Pit bull terriers that attacked Fulton postman euthanized

Two pit bull dogs that attacked and severely injured a Fulton postman last Tuesday were euthanized at 1:15 p.m. Monday by a veterinarian.

Maj. Roger Rice of Fulton Police said the two pit bull terriers, one male and one female, were the same dogs that attacked Fulton Postman Tom Galloway at 303 W. 14th St. on March 1.

“The owner of the dogs cooperated fully with the investigation and the subsequent euthanization,” Rice said.

Les Hudson, Fulton planning and protective services director, said the dogs were dangerous and should be put down. Hudson said earlier that if the owner did not voluntarily give his permission to destroy the dogs, the issue would have been sent to the city prosecutor and a judge to decide the issue.

No criminal charges are planned against the owner of the dog, Brandon Shane Vansory, 25, of 23 Green Meadow Drive, a mobile home subdivision just west of Fulton.

The dogs were taken to the home of a relative who lives at 303 W. 14th St. where the dogs were staying during the day, Rice said.

Fulton Postmaster Roger Bounds said Monday Galloway underwent plastic surgery Monday to graft skin back on his face.

Galloway said University Hospital emergency room doctors in Columbia last Tuesday repaired and bandaged the wounds as much as the could and were concerned about swelling and possible infection. They scheduled the first plastic surgery for Monday to graft skin back on his face where it was missing.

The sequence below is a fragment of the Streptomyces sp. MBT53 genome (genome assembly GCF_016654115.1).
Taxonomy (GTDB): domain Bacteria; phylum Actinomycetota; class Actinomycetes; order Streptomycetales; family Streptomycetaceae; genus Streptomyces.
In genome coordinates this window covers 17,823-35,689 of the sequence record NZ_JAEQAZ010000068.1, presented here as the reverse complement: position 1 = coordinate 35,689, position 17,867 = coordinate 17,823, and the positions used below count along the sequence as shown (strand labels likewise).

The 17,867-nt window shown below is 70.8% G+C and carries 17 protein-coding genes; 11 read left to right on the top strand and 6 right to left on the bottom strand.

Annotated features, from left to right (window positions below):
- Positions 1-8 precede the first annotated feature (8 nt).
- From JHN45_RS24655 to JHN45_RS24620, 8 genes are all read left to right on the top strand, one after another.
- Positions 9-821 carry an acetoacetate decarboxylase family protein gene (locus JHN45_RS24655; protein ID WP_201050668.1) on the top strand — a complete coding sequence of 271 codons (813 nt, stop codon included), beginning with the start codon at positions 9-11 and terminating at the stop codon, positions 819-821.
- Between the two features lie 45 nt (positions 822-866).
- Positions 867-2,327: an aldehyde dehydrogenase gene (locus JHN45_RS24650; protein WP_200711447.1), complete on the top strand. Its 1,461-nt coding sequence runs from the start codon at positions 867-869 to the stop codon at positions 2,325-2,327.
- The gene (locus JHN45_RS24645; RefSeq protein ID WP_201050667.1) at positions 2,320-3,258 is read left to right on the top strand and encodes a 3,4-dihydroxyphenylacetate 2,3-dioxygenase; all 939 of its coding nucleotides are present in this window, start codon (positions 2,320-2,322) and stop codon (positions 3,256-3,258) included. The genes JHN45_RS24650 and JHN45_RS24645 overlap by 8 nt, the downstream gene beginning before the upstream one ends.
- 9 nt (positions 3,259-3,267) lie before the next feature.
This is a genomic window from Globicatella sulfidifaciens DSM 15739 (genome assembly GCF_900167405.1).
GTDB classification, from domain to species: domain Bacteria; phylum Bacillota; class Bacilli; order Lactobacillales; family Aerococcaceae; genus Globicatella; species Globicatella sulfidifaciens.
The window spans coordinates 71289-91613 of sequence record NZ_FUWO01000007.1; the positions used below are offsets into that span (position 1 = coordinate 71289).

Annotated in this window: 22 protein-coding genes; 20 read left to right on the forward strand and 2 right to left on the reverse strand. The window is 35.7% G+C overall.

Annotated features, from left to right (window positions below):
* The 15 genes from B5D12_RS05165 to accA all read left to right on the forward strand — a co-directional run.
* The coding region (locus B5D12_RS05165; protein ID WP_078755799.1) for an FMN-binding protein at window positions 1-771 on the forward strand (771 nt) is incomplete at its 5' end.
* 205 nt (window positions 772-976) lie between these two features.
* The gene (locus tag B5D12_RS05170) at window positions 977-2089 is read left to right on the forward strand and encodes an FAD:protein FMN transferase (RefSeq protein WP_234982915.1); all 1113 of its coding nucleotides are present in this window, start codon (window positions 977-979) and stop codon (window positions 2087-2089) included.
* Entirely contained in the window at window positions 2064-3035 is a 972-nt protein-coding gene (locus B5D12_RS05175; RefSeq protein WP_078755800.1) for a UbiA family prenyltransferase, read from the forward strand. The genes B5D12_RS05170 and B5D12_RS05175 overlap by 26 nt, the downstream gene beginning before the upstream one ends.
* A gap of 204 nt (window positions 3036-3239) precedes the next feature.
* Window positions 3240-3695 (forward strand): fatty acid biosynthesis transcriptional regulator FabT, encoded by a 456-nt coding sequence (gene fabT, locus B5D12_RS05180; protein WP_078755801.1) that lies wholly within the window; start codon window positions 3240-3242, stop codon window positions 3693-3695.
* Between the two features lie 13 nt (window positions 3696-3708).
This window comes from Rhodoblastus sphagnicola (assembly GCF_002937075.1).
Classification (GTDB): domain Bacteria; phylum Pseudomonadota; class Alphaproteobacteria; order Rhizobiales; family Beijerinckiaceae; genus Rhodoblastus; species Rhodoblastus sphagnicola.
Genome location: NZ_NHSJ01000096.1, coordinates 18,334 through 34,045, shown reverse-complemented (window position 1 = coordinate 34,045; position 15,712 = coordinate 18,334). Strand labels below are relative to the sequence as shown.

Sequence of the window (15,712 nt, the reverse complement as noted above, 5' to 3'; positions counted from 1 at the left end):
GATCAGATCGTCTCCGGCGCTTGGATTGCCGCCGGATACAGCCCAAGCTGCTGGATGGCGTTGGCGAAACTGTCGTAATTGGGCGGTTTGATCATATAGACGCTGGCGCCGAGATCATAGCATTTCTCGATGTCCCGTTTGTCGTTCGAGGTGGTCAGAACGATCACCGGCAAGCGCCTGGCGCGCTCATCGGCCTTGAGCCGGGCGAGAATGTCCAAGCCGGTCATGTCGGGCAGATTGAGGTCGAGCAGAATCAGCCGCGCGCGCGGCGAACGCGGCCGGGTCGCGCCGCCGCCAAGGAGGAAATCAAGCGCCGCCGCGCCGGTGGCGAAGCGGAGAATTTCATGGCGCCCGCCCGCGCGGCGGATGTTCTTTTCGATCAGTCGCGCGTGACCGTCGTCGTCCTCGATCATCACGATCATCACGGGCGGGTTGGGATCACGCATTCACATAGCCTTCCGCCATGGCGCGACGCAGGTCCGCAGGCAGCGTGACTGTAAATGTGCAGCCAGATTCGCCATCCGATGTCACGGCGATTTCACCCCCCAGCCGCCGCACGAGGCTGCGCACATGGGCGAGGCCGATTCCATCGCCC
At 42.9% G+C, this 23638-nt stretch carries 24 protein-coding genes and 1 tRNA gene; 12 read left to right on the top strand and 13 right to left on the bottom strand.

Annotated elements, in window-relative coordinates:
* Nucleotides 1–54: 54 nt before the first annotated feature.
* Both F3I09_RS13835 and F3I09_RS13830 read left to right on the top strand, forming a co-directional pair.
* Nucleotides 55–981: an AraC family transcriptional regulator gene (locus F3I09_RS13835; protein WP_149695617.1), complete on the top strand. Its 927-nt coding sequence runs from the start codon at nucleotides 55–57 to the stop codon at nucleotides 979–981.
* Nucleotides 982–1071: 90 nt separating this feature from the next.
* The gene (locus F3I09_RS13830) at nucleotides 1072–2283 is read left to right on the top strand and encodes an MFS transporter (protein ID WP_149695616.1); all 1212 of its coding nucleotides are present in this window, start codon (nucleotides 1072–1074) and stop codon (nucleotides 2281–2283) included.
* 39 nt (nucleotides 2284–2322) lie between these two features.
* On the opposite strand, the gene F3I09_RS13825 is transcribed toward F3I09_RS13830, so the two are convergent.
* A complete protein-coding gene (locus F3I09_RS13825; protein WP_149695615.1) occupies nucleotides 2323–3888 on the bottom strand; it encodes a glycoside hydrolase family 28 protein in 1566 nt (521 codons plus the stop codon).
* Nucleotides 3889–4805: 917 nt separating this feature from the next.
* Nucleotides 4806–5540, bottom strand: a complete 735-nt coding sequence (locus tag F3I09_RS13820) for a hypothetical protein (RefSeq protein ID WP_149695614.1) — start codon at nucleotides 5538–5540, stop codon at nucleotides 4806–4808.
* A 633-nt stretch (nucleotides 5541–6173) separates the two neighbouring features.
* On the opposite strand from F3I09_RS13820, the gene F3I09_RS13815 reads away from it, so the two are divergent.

“I believe he will undergo at least one more and possibly two more plastic surgery procedures. It’s a process. They can’t do it all at once. They do one procedure and then later they do one or two more surgeries,” Bounds said.

Bounds said Galloway also was bitten on his left arm that he threw up to protect himself. “He had on a heavy coat and that protected his arm to a degree but his arm turned black and is extremely sore,” Bounds said.

Bounds said pit bull terriers have tremendous strength in their jaws and Galloway could have been killed if the dogs had been able to get to his throat.

“He will have a long recovery ahead of him,” Bounds said.

“Any dog that is vicious and attacks a human being should be put down,” Bounds said.

“Anyone who has a pet, we ask that it be contained during postal delivery hours. Keep it in the back yard or keep it inside so it is safe for us to get to the mailbox and deliver mail,” Bounds said.

“The thing about all dogs is that all of them are territorial. We hear it all the time from owners of dogs that their dog will not bite anyone. But I believe every dog will bite. It just depends on the setting, the mood, and the circumstances. When a postman comes into the yard, dogs regard this area as their territory,” Bounds said.

“We try to educate our carriers. Just because the carrier may see a dog every day and the dog knows you, it doesn’t mean that tomorrow or some other day the dog might bite you,” Bounds said.

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